Simply put, the nexus between the testimony the Government proffers through Dr. Barkun and the crimes charged is speculative at best. Dr. Barkun’s explanation of conspiracy theories and his opinion on whether or not items seized from Defendants’ homes are consistent with these theories will not aid the jury in determining whether Defendants agreed and intended to forcibly oppose the United States Government. As Defendants argued at the hearing, the crime charged is one of action, not advocacy. It is neither necessary nor sufficient that Defendants believe in conspiracy theories to be found guilty of Seditious Conspiracy.

This is not a case about the New World Order, the Illuminati, stigmatized knowledge or any other conspiracy theory or concept. This is so even though some of these concepts might be tangentially related to the crime charged, as stated in the indictment. (See, e.g., Doc. # 293, Second Superseding Indictment at ¶ 8 (alleging that the Hutaree views its enemies as participants in the “New World Order,” which the Hutaree intends to oppose by force)). It is a case about an alleged agreement to violently overthrow the Government. There is no place for Dr. Barkun’s proposed testimony, which the Court must treat with more caution than that of a lay witness because, as an expert, he need not have personal knowledge about the case to testify.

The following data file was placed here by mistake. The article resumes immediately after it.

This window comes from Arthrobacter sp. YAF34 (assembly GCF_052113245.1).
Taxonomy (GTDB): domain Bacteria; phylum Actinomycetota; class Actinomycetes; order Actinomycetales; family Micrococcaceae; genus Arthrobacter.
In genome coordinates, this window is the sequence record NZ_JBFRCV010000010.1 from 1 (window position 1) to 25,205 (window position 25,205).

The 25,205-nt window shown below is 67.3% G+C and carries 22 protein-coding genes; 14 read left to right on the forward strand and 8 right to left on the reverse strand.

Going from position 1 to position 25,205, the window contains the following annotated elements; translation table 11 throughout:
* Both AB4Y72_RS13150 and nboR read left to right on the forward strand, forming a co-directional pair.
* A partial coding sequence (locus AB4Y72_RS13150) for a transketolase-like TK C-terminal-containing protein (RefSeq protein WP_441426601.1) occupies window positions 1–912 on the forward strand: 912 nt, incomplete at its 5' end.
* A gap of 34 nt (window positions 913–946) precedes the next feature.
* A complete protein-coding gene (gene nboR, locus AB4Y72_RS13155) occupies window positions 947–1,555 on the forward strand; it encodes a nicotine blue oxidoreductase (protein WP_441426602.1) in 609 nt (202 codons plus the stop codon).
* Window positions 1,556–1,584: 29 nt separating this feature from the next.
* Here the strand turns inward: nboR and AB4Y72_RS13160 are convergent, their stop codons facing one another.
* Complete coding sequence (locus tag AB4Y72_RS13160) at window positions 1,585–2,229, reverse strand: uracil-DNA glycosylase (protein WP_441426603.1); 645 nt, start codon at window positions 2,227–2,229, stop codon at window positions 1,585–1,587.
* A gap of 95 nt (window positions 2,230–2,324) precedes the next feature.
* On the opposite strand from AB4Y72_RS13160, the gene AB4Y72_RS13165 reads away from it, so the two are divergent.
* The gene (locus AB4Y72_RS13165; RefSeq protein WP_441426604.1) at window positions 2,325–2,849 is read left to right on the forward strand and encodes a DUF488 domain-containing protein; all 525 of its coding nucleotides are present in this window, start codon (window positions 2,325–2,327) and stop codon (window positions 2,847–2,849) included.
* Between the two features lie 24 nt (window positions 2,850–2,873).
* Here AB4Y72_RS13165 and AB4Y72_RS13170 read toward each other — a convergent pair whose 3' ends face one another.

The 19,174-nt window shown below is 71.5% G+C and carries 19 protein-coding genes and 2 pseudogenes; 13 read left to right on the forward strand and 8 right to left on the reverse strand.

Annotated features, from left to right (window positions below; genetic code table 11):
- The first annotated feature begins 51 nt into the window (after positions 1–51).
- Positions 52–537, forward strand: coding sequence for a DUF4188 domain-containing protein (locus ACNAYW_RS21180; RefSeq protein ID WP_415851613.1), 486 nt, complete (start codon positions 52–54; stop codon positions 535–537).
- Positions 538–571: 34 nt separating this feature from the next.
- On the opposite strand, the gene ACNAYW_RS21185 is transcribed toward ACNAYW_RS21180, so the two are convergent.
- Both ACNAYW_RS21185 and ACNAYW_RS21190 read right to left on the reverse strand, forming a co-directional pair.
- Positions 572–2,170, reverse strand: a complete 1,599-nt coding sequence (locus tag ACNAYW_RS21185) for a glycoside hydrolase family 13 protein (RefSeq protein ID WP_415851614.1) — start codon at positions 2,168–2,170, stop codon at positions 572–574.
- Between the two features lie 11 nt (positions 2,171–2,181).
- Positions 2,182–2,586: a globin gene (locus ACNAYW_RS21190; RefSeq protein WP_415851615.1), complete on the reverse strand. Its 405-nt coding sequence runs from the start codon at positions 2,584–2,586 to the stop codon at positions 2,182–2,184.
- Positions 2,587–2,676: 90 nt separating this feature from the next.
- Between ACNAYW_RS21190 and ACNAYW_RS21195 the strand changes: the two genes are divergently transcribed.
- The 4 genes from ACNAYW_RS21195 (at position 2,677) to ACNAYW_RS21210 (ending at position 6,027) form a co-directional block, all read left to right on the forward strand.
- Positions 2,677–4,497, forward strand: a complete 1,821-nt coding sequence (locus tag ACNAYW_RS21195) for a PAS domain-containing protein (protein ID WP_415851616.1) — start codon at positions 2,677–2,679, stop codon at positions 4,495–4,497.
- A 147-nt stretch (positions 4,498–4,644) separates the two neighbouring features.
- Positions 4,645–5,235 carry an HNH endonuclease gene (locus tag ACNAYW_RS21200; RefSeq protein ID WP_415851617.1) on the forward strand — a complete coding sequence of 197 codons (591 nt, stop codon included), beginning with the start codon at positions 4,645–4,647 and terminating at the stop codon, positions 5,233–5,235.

The absence of fit between Dr. Barkun’s proposed testimony and the issues is exemplified by some of the topics covered in the Government’s Rule 16(a)(1)(G) summary and during the hearing. These include: the history of FEMA detention centers; the standoff at Ruby Ridge; the standoff at Waco, Texas; the Oklahoma City bombing; and the September 11, 2001 attacks in New York and Washington, D.C. (“9/11 attacks”). The Government does not allege that Defendants were involved in these occurrences; they are not relevant to the facts alleged in the indictment.